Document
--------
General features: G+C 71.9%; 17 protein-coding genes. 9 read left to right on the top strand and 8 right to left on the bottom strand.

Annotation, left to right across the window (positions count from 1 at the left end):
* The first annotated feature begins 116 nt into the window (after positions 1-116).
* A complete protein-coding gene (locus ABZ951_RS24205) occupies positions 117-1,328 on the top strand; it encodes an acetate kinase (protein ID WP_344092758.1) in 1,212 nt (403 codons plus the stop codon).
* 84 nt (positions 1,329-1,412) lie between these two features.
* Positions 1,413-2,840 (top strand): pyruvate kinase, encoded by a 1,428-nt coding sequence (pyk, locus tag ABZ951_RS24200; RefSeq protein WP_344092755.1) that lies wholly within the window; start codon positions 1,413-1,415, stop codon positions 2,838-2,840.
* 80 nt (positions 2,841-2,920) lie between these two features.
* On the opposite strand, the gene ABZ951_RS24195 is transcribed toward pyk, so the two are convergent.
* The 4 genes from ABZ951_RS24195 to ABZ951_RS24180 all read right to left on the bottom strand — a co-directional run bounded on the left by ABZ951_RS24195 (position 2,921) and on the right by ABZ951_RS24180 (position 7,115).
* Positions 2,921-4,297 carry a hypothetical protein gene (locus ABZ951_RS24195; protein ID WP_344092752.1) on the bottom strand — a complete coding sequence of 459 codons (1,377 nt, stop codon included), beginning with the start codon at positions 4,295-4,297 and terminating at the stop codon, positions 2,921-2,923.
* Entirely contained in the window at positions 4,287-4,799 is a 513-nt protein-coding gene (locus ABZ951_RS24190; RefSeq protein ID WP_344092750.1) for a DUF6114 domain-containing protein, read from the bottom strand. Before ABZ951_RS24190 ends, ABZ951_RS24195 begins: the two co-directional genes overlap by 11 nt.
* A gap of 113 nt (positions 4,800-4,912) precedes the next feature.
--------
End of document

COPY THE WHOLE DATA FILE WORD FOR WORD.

General features: G+C 71.9%; 17 protein-coding genes. 9 read left to right on the top strand and 8 right to left on the bottom strand.

Annotation, left to right across the window (positions count from 1 at the left end):
* The first annotated feature begins 116 nt into the window (after positions 1-116).
* A complete protein-coding gene (locus ABZ951_RS24205) occupies positions 117-1,328 on the top strand; it encodes an acetate kinase (protein ID WP_344092758.1) in 1,212 nt (403 codons plus the stop codon).
* 84 nt (positions 1,329-1,412) lie between these two features.
* Positions 1,413-2,840 (top strand): pyruvate kinase, encoded by a 1,428-nt coding sequence (pyk, locus tag ABZ951_RS24200; RefSeq protein WP_344092755.1) that lies wholly within the window; start codon positions 1,413-1,415, stop codon positions 2,838-2,840.
* 80 nt (positions 2,841-2,920) lie between these two features.
* On the opposite strand, the gene ABZ951_RS24195 is transcribed toward pyk, so the two are convergent.
* The 4 genes from ABZ951_RS24195 to ABZ951_RS24180 all read right to left on the bottom strand — a co-directional run bounded on the left by ABZ951_RS24195 (position 2,921) and on the right by ABZ951_RS24180 (position 7,115).
* Positions 2,921-4,297 carry a hypothetical protein gene (locus ABZ951_RS24195; protein ID WP_344092752.1) on the bottom strand — a complete coding sequence of 459 codons (1,377 nt, stop codon included), beginning with the start codon at positions 4,295-4,297 and terminating at the stop codon, positions 2,921-2,923.
* Entirely contained in the window at positions 4,287-4,799 is a 513-nt protein-coding gene (locus ABZ951_RS24190; RefSeq protein ID WP_344092750.1) for a DUF6114 domain-containing protein, read from the bottom strand. Before ABZ951_RS24190 ends, ABZ951_RS24195 begins: the two co-directional genes overlap by 11 nt.
* A gap of 113 nt (positions 4,800-4,912) precedes the next feature.